When cholesterol causes plaque to form inside artery walls, the body’s natural response to injury can become its worst enemy. I attended a lecture yesterday to hear Dr. James Park, an interventional cardiologist with CIVA in Dallas, explain why this happens and what causes the need for stents.
Perils of plaque:
Like me, many people attending the lecture assumed that plaque build-up only posed a problem by causing a gradual narrowing of arteries that could, over time, restrict the flow of blood to the heart. Dr. Park explained that pieces of plaque inside artery walls could break away, causing the body’s natural response to injury to kick in. In an attempt to repair the injured area, blood begins to clot, which either further narrows the artery or completely blocks the flow of blood through the artery and causes a heart attack.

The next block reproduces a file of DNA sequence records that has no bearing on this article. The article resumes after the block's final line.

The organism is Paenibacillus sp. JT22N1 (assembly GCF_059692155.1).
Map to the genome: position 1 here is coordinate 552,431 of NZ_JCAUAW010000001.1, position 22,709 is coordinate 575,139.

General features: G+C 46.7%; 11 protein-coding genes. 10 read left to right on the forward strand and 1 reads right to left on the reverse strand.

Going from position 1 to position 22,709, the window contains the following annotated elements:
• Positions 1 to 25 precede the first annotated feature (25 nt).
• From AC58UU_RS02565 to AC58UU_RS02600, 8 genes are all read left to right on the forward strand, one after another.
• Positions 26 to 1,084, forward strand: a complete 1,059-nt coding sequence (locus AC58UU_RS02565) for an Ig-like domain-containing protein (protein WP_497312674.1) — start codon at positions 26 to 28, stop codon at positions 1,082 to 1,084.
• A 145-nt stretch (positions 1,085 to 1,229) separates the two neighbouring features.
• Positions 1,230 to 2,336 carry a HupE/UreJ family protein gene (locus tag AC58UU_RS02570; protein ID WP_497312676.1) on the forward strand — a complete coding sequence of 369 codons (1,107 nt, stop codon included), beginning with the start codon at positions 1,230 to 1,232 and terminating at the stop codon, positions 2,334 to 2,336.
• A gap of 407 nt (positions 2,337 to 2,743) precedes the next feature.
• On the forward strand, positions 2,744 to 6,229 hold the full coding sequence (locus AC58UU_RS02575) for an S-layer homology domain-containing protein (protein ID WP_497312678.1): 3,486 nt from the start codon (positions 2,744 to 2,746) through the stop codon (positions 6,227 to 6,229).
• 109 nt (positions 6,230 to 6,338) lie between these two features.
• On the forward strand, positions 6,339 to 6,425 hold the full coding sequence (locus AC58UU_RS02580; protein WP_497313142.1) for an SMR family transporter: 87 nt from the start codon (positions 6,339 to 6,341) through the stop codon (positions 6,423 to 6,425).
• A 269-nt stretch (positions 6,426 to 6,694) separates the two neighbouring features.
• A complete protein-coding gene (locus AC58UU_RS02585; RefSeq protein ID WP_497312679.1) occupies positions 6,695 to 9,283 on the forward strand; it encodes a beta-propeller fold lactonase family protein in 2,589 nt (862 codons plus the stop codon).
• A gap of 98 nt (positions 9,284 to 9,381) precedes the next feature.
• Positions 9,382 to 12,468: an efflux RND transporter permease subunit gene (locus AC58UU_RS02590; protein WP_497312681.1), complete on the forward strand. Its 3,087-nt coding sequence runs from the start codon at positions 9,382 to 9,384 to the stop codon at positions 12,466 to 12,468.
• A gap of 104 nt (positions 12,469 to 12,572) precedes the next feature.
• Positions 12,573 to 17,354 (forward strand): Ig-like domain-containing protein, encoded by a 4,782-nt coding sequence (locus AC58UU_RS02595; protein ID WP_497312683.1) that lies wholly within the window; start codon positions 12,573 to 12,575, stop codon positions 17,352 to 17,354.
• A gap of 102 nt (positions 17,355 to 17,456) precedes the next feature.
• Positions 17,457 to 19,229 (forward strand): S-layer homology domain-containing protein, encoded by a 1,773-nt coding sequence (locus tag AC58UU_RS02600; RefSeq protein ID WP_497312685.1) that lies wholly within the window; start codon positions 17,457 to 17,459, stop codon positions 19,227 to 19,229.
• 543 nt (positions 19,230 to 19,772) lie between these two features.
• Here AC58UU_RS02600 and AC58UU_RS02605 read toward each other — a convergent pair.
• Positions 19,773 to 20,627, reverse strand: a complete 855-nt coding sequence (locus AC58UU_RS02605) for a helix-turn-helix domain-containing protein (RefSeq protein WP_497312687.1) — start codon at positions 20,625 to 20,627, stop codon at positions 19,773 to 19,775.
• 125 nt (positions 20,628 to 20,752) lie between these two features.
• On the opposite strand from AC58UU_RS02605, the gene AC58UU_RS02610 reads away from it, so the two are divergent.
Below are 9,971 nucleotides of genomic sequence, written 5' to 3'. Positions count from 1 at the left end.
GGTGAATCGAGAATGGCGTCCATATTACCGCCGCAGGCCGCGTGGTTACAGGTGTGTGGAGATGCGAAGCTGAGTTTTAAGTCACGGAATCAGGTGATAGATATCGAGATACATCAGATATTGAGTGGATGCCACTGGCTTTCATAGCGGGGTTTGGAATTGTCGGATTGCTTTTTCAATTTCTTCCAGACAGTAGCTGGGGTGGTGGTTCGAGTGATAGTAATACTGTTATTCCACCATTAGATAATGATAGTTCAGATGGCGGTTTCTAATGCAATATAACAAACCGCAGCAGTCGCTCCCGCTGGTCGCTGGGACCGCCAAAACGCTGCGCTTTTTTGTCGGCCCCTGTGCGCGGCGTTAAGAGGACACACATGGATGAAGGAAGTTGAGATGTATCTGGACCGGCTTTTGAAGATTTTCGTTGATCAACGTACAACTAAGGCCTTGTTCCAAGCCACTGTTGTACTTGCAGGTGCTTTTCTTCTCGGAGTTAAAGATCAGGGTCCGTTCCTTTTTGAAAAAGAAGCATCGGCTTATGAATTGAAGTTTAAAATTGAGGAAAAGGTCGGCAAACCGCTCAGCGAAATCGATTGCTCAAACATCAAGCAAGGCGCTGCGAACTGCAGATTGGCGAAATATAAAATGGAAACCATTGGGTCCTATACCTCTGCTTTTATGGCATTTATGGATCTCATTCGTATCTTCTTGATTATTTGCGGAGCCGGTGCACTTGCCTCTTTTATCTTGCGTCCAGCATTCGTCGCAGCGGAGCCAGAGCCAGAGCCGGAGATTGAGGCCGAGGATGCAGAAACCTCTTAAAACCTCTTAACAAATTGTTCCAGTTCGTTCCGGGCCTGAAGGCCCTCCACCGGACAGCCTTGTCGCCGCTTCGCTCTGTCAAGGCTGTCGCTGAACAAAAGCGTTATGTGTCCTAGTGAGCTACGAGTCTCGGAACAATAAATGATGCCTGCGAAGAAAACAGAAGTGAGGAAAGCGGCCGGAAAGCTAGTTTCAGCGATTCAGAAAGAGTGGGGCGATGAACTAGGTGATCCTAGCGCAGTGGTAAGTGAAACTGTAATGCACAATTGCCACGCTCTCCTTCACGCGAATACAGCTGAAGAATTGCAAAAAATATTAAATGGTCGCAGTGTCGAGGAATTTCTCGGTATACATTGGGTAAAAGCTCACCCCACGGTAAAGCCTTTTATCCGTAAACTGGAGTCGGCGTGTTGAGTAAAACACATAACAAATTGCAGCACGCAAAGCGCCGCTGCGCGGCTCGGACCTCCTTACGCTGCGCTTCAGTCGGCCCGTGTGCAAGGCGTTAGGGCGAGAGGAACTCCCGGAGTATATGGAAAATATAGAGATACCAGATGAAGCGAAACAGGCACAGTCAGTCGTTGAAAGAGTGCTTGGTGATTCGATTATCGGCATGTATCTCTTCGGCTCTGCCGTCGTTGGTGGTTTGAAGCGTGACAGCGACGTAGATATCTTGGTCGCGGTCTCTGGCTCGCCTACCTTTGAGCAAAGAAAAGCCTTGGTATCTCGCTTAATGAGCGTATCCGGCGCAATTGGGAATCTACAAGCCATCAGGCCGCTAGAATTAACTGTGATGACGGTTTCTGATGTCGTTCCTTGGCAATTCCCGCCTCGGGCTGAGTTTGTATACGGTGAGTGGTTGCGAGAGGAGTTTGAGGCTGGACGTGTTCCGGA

Dr. Park presented good visuals to demonstrate procedures for locating blocked arteries and restoring the flow of blood:
- Angiogram: Dye is inserted into arteries and an image taken to determine where the blockage has occurred.
- Angioplasty: A balloon is inserted into the area where the clot has formed to expand the artery and allow the clot to be broken into smaller pieces and removed.
- Stent: A support inserted into the artery so it will remain open to allow blood to flow through.
Procedures in action:
Video produced by Nucleus Medical Art from The Baltimore Sun’s Web site demonstrates these procedures.